Cardiac catheterization is a medical procedure we perform to diagnose and treat certain heart conditions.
A long, thin, flexible tube called a catheter is put into a blood vessel in your arm, groin (upper thigh), or neck and threaded to your heart. Through the catheter, your doctor can perform diagnostic tests and treatments on your heart.
How to prepare for a Cardiac Catheterization
Don't eat or drink anything for six to eight hours before the test. If you have diabetes, discuss this with your doctor. Not eating can affect your blood sugar and adjustments may need to be made to your insulin dosage.
Discuss any medicines you are taking with your doctor. He or she may want you to stop taking them before the test, especially if you are taking a blood-thinner such as Coumadin® (warfarin) or anti-platelet medicines such as aspirin or Plavix®. It is important helpful to bring a list of your allergies, medicines and dosages to the procedure, so the healthcare team knows exactly what you are taking and how much.
It may not be safe to drive after having cardiac catheterization, so you must arrange for a ride home.
What to Expect During Cardiac Catheterization
We perform cardiac catheterizations in a hospital. During the procedure, you'll be kept on your back and awake. This allows you to follow your doctor's instructions during the procedure. You'll be given medicine to help you relax, which may make you sleepy.
Your doctor will numb the area on the arm, groin or neck, where the catheter will enter your blood vessel. A needle is used to make a small hole in the blood vessel. Through this hole your doctor will put a tapered tube called a sheath.
Next, your doctor will put a thin, flexible wire through the sheath and into your blood vessel. This guide wire is then threaded through your blood vessel to your heart. The wire helps your doctor position the catheter correctly. Your doctor then puts a catheter through the sheath and slides it over the guide wire and into the coronary arteries.
Special x-ray movies are taken of the guide wire and the catheter as they're moved into the heart. The movies help your doctor see where to position the tip of the catheter.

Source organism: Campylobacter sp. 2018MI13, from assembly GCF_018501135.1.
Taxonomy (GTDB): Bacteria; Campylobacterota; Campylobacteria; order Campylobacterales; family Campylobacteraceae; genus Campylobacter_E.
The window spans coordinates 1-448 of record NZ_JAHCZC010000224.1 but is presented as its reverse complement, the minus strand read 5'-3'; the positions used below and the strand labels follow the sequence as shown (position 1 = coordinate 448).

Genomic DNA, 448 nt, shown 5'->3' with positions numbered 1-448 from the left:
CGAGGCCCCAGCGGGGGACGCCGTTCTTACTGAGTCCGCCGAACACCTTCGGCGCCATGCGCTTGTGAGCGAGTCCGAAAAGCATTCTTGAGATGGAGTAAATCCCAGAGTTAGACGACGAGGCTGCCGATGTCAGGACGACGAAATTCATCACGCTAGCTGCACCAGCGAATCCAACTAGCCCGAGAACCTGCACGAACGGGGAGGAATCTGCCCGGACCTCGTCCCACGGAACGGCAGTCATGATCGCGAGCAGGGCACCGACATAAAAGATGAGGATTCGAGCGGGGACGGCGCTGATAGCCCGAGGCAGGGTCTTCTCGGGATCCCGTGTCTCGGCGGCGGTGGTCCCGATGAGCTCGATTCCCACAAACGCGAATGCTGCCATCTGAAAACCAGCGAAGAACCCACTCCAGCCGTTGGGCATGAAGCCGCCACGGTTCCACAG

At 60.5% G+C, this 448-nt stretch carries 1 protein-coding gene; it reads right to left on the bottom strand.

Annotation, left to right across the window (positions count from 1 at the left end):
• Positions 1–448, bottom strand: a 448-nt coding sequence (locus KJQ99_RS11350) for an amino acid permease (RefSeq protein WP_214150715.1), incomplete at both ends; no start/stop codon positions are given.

When the catheter reaches the right spot, your doctor will use it to do tests or treatments on your heart. For example, your doctor may do angioplasty and stenting.
During the procedure, your doctor may put a special dye in the catheter. This dye will flow through your bloodstream to your heart. Once the dye reaches your heart, it will make the inside of your heart's arteries show up on an x-ray called an angiogram. This test is called coronary angiography.
Coronary angiography can show how well blood is being pumped out of the heart's main pumping chambers, which are called ventricles. When the catheter is inside your heart, your doctor may use it to take blood samples from different parts of the heart or to do minor heart surgery.
To get a more detailed view of a blocked coronary artery, your doctor may do intracoronary ultrasound. For this test, your doctor will thread a tiny ultrasound device through the catheter and into the artery. This device gives off sound waves that bounce off the artery wall (and its blockage) to make an image of the inside of the artery.
If the angiogram or intracoronary ultrasound shows blockages or other possible problems in the heart's arteries, your doctor may use angioplasty to open the blocked arteries.
After your doctor does all of the needed tests or treatments, he or she will pull back the catheter and take it out along with the sheath. The opening left in the blood vessel will then be closed up and bandaged. A small weight may be put on top of the bandage for a few hours to apply more pressure. This will help prevent major bleeding from the site.
What to Expect After Cardiac Catheterization
After cardiac catheterization, you will be moved to a special care area. You will rest there for several hours or overnight. During that time, your movement will be limited to avoid bleeding from the site where the catheter was inserted.
While you recover in this area, nurses will check your heart rate and blood pressure regularly. They also will check for bleeding from the catheter insertion site.
A small bruise may develop on your arm, groin or neck at the site where the catheter was inserted. That area may feel sore or tender for about a week. Let your doctor know if you develop problems such as:
- A constant or large amount of bleeding at the insertion site that can't be stopped with a small bandage
- Unusual pain, swelling, redness, or other signs of infection at or near the insertion site
Talk to your doctor about whether you should avoid certain activities, such as heavy lifting, for a short time after the procedure.
What Are the Risks of Cardiac Catheterization?
Cardiac catheterization is a common medical procedure that rarely causes serious problems. However, complications can include:
- Bleeding, infection, and pain where the catheter was inserted.
- Damage to blood vessels. Rarely, the catheter may scrape or poke a hole in a blood vessel as it's threaded to the heart.
- An allergic reaction to the dye used.
Other, less common complications of the procedure include:
- Arrhythmias (irregular heartbeats). These often go away on their own, but may need treatment if they persist.
- Damage to the kidneys caused by the dye used.
- Blood clots that can trigger stroke, heart attack, or other serious problems.
- Low blood pressure.
- A buildup of blood or fluid in the sac that surrounds the heart. This fluid can prevent the heart from beating properly.
As with any procedure involving the heart, complications can sometimes be fatal. However, this is rare with cardiac catheterization.